BODIES CORPORATE THE POWER TO FORCE THE SALE OF LOTS
Cult Australian film The Castle is about as close as most people will get to seeing their home sold out from under them. ‘It’s Mabo, it’s the vibe’, has entered every bush lawyer’s lexicon.
But the concept of being forced out of your home may become more real with planned changes to strata law in Queensland.
The State Government plans to give bodies corporate the power to force the sale of lots if they reach a 75% threshold. We haven’t seen this much enquiry about a proposed law in some time.
But everyone is getting way ahead of themselves.
The prospect of the forced sale of lots first popped up more than 20 years ago. At that time, it was denounced as Un-Australian. A person’s home is their castle, right?
What the government has announced is a body corporate can force the sale of the minority lot owners where the majority of 75% wants to go and it is more financially viable for owners to sell than to maintain or remediate a scheme.
We have seen none of the detail yet, and everyone can be confident that there will need to be some serious work done before any of this becomes actual law. The mechanics of it will be very interesting.
We think it is safe to say that if your building is structurally sound and well maintained that the new laws won’t be relevant to you.
But that hasn’t stopped some scare-campaigning already. So, stay alert – but irrespective of which side of the forced sale fence you may be on, there is absolutely nothing that can be done about it yet.
To read more about the government’s plan, see here.
Article Contributed by Frank Higginson Hynes Legal
Why is it that Body Corporate law, body corporate managers and lawyers and the SCA are filled with people wanting to remove all rights from lot owners, penalise them at every turn and destroy their rights just to gain power and feed off them financially.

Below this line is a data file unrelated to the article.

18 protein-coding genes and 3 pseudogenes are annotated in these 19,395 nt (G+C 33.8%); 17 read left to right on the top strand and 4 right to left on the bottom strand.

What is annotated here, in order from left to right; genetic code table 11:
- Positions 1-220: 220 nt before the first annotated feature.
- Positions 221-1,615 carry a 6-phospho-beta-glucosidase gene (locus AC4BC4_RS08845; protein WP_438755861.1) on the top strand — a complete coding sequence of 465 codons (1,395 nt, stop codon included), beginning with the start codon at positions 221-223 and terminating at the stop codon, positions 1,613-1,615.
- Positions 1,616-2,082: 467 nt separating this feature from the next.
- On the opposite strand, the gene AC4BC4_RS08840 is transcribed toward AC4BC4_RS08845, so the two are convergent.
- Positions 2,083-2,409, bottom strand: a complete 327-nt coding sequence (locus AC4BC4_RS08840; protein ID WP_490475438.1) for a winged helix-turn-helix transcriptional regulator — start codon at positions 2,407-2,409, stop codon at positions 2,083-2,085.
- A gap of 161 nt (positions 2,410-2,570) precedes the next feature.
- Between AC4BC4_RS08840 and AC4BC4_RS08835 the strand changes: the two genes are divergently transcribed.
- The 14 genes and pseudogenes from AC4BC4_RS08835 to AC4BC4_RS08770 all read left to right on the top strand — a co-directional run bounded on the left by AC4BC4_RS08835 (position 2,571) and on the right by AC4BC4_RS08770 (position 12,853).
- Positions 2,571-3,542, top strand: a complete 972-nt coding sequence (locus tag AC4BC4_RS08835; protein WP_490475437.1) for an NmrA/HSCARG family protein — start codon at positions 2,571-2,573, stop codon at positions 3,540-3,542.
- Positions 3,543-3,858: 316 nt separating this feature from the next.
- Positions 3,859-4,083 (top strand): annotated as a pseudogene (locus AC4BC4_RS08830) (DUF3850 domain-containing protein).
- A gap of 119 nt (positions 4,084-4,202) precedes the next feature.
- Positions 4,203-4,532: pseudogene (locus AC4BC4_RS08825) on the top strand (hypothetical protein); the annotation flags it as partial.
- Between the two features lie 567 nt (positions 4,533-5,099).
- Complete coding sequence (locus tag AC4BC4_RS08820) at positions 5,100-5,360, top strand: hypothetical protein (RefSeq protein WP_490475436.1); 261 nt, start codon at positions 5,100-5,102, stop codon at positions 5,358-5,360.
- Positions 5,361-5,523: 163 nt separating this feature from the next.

As you say the current State Government is “big” on plans for the future, but unfortunately quite limited (in my personal opinion) in achieving well considered and reasonable outcomes. Hence, we hope you are correct that reacting strongly now is probably less necessary than is keeping up to date and staying informed.
It is unfortunately my personal experience that the current State Members I have contacted re Body Corporate issues, are generally quite lacking in accurate knowledge re current strata legislation so it gives me very limited confidence in future decisions. It is unfortunately also my experience that too many unit owners vote outside their own best interests through ignorance and under the influence of other parties within the building.
Getting 75% of owners to agree to a course of action is not that difficult.
Perhaps the ballot box (for voting both within the industry and in government elections) is the best way to ensure that decisions within your building and re the strata industry in general, are more structured to the needs of owners within the industry, and less influenced by developers etc who seem to enjoy far more consideration at more than one level of government than do the actual owners. We should certainly think hard, stay informed and challenge current and prospective candidates on building conditions and industry policy before we vote for future elections of both committees and parliamentary candidates.
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